Undoubtedly, there is plenty of good economic news. The jobs report issued last week by the Labor Department showed strong growth and an unemployment rate of 3.6 percent — the lowest in 50 years.
While we frequently issue reminders that presidents do not deserve all the credit — or the blame — for economic trends, President Donald Trump’s policies have been effective. There are some caveats — notably, a soaring national debt that continues to be ignored in Washington, D.C. — but the most important thing is to shepherd an economy that creates jobs, and the Trump administration has done that.
That being said, we continue to worry about the president’s affection for tariffs and the long-term impact they will have on the growing economy. On Sunday, Trump took to Twitter and threatened to hike tariffs on $200 billion worth of Chinese goods. This came as a Chinese delegation is planning to resume talks aimed at resolving a trade war that has shaken financial markets and cast a pall over the global economy. Trump said he would raise import taxes on Chinese products from 10 percent to 25 percent at the end of this week.
Trump claims that Chinese manufacturers are paying for tariffs. In truth, American consumers foot the bill through higher prices. As Jacob Kirkegaard of the Peterson Institute for International Economics explained to NBC News: “His assertion generally that the Chinese are paying these tariffs is just simply nonsense. It’s a complete misunderstanding of how tariffs work, because tariffs are paid by the importing company and those companies are overwhelmingly American. Ultimately, that means this is a tax paid by the American consumers.”
In March, a study led by the Federal Reserve Bank of New York estimated that tariffs are reducing U.S. income by about $1.4 billion a month.
In Washington state, any mention of tariffs leads to a bit of knuckle-cracking and teeth-gnashing. Washington is the nation’s most trade-dependent state, and unencumbered trade is essential to our economy. Imports and exports pass through our ports, our agriculture feeds people around the world, and an estimated 40 percent of Washington jobs are tied to international trade.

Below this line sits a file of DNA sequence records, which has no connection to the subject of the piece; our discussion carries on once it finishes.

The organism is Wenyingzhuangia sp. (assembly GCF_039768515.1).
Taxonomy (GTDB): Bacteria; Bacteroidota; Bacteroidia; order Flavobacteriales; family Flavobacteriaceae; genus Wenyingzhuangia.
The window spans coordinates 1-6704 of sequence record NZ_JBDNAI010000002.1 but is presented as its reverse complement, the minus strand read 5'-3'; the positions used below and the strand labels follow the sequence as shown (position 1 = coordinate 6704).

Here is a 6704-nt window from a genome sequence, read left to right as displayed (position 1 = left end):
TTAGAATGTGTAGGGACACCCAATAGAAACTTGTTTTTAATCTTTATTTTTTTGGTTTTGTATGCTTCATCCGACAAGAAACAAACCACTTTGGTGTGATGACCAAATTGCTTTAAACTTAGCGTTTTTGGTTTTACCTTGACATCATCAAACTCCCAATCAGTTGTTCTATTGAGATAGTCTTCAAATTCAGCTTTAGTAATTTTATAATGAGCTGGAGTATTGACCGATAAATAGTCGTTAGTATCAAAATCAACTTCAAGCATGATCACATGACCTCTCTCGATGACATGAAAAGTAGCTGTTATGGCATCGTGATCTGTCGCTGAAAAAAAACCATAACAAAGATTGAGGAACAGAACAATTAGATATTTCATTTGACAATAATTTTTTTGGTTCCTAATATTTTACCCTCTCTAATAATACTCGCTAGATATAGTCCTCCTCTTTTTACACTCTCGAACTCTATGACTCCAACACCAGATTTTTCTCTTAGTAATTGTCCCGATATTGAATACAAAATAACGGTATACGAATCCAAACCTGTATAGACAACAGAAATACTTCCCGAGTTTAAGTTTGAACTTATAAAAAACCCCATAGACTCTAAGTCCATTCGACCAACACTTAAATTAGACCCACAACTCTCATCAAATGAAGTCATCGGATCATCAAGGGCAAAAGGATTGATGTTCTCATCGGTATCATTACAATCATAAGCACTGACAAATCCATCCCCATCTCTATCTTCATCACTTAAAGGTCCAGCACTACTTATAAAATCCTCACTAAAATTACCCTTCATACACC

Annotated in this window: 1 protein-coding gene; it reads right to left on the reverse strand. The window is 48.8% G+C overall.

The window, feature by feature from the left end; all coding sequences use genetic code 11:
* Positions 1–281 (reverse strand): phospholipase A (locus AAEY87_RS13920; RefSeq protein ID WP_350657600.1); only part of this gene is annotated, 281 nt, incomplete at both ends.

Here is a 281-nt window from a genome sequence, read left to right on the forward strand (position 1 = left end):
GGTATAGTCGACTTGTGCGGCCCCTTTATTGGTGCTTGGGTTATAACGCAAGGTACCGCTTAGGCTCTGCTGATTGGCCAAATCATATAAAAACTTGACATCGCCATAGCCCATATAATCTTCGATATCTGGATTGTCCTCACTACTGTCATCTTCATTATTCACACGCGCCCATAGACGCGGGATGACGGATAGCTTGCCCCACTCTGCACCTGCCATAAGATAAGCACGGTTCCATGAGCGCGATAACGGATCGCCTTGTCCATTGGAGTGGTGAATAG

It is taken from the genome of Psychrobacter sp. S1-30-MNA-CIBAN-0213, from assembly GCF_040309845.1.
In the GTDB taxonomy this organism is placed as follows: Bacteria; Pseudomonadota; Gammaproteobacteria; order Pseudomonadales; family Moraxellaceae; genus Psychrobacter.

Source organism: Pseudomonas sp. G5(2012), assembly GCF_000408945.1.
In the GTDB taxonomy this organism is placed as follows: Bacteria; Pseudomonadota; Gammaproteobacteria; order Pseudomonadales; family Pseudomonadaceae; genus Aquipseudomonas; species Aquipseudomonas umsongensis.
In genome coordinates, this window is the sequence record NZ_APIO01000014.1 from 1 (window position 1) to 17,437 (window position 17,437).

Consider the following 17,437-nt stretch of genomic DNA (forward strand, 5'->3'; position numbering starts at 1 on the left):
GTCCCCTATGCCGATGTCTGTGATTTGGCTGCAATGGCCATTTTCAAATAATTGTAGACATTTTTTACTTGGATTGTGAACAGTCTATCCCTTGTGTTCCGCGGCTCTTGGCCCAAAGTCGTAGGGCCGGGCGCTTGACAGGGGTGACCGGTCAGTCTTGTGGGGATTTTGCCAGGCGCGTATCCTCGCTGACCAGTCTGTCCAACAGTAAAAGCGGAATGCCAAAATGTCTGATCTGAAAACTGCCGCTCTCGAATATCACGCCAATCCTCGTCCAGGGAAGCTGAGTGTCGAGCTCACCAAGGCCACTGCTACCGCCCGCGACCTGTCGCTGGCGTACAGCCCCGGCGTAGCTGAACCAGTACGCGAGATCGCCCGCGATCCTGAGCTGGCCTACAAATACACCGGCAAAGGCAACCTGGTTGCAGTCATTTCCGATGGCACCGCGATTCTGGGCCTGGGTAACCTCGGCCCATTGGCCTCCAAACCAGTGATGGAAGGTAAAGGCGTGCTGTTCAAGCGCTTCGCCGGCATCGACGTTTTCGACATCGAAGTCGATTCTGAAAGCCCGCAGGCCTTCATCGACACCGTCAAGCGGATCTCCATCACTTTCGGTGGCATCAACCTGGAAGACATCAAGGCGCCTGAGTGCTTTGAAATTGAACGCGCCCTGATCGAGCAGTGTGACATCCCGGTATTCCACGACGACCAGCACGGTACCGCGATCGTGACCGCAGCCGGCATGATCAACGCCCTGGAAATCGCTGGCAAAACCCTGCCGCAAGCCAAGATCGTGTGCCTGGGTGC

Only Texas and California exports more goods than Washington, and China is this state’s largest trading partner.
In February, the Washington Council on International Trade produced a policy paper examining the local impact of the United States’ trade war with China. “As tariffs continue, exporters lose market share and importers are forced to make suboptimal sourcing decisions,” the paper reads.
It also notes that each congressional district is affected by a trade war; in the 3rd District, for example, the impact is felt in the $360 million worth of logs the state annually exports to China.
Trump’s latest threat of tariff hikes is a negotiating ploy, an opening salvo leading up to trade talks. The strategy has worked thus far and, indeed, the United States must use what leverage it has against China’s theft of intellectual property and other violations of the principles of fair trade.
But Washington interests are understandably leery of the president’s impetuousness and the continuation of a trade war with our largest trading partner.
Washington’s economic ties with China reach communities throughout the state and are a linchpin for continued growth. With the economy booming here and throughout the country, the Trump administration should be cautious about tactics that will threaten that growth.